ScienceDaily (2011-05-12) — On a daily basis, our social life places us in situations where we have to decide whether or not to cooperate with others. However, the motivation that encourages us to behave cooperatively is often not clear. Now, new research suggests that anticipation of the feeling of guilt can motivate us to behave unselfishly and reveals a neural mechanism that may underlie this guilt aversion-driven cooperation.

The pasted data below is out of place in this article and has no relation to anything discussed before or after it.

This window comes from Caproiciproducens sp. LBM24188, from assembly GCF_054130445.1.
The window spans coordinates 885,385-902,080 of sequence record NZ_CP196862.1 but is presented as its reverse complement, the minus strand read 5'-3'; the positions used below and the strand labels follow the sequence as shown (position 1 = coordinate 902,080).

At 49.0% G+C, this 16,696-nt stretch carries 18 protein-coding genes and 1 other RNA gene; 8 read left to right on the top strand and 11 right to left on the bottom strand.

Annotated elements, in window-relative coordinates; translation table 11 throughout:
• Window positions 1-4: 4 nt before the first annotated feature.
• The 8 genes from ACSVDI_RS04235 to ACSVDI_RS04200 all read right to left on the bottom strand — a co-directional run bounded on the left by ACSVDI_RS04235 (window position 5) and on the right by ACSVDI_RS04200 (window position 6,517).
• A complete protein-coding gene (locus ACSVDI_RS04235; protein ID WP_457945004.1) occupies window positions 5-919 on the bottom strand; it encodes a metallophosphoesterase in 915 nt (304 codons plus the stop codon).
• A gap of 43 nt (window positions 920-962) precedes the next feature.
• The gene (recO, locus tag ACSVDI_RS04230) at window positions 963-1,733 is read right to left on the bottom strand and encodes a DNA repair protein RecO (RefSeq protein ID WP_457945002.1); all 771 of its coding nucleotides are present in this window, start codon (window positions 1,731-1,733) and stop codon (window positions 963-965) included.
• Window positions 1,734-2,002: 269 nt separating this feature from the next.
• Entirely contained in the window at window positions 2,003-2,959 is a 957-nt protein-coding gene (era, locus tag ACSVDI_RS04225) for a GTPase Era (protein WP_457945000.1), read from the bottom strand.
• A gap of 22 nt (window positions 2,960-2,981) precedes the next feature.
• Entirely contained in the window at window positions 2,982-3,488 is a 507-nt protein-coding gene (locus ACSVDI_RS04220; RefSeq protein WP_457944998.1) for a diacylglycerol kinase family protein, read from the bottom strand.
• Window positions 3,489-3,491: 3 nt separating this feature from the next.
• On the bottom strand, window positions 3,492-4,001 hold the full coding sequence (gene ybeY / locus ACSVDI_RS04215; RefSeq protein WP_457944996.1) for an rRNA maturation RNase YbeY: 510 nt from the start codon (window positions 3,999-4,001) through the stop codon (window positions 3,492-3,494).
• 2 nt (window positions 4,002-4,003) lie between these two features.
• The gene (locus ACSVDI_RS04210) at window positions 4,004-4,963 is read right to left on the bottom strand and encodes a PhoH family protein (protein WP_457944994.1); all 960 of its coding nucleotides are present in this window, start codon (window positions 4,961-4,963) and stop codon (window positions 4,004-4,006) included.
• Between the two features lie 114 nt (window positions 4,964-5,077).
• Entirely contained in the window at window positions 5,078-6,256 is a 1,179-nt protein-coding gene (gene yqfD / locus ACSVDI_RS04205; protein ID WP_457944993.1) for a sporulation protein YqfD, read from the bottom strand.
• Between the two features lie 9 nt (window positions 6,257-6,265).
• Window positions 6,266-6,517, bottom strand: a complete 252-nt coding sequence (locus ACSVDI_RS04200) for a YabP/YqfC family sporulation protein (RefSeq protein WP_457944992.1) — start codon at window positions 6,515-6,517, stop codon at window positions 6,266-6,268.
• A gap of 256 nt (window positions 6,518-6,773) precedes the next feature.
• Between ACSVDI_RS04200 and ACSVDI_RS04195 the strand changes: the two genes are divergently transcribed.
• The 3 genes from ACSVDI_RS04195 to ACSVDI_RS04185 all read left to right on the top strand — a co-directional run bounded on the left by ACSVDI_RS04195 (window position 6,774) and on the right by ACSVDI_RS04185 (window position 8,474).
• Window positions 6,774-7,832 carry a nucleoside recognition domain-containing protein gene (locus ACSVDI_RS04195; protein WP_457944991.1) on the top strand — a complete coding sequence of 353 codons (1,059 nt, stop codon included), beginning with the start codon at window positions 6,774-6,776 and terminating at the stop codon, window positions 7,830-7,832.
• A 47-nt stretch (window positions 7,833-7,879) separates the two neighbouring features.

Guilt, Cooperation Linked by Neural Network
About the Author: Stephanie Sarkis
Dr. Stephanie Sarkis is a National Certified Counselor (NCC), Licensed Mental Health Counselor (LMHC), and AMHCA Diplomate and Clinical Specialist in Child and Adolescent Counseling based in Tampa Bay, Florida, where she specializes in the treatment of ADD/ADHD. Dr. Sarkis conducts evaluations, testing, diagnosis, and counseling services. She also is a public speaker, consultant, coach, and is a facilitator in collaborative law.